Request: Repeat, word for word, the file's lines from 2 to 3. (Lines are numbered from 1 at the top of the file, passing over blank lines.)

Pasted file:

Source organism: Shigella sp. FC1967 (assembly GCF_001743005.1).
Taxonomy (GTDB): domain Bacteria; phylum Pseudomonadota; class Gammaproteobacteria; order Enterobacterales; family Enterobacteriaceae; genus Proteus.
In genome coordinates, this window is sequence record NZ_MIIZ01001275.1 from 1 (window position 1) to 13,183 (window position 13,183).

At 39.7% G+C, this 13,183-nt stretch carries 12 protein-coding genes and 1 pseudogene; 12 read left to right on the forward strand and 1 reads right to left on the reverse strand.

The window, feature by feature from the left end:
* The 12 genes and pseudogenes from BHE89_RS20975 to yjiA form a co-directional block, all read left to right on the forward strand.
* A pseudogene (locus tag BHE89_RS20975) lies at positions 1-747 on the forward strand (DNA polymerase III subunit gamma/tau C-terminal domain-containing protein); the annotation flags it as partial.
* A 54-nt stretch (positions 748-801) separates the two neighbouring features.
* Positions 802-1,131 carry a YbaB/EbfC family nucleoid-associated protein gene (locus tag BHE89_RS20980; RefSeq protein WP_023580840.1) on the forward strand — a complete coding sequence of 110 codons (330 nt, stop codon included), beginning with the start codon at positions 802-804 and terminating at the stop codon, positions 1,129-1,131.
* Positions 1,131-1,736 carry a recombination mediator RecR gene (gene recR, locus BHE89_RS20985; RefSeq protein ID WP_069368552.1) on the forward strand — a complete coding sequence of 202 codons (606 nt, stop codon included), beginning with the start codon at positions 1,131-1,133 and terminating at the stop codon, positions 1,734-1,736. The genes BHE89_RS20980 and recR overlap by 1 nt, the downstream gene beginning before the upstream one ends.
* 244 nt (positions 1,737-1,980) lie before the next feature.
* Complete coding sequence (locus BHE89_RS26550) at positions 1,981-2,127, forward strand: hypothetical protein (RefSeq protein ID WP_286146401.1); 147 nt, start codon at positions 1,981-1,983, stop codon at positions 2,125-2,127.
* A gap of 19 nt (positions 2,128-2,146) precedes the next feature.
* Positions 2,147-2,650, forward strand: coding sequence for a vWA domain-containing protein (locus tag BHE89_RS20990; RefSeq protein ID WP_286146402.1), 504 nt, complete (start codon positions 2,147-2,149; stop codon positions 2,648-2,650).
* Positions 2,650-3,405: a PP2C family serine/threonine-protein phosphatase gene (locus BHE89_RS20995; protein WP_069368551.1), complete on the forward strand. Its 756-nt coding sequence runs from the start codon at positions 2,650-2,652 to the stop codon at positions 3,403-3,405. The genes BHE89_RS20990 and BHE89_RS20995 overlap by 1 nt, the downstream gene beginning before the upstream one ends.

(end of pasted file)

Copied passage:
Taxonomy (GTDB): domain Bacteria; phylum Pseudomonadota; class Gammaproteobacteria; order Enterobacterales; family Enterobacteriaceae; genus Proteus.
In genome coordinates, this window is sequence record NZ_MIIZ01001275.1 from 1 (window position 1) to 13,183 (window position 13,183).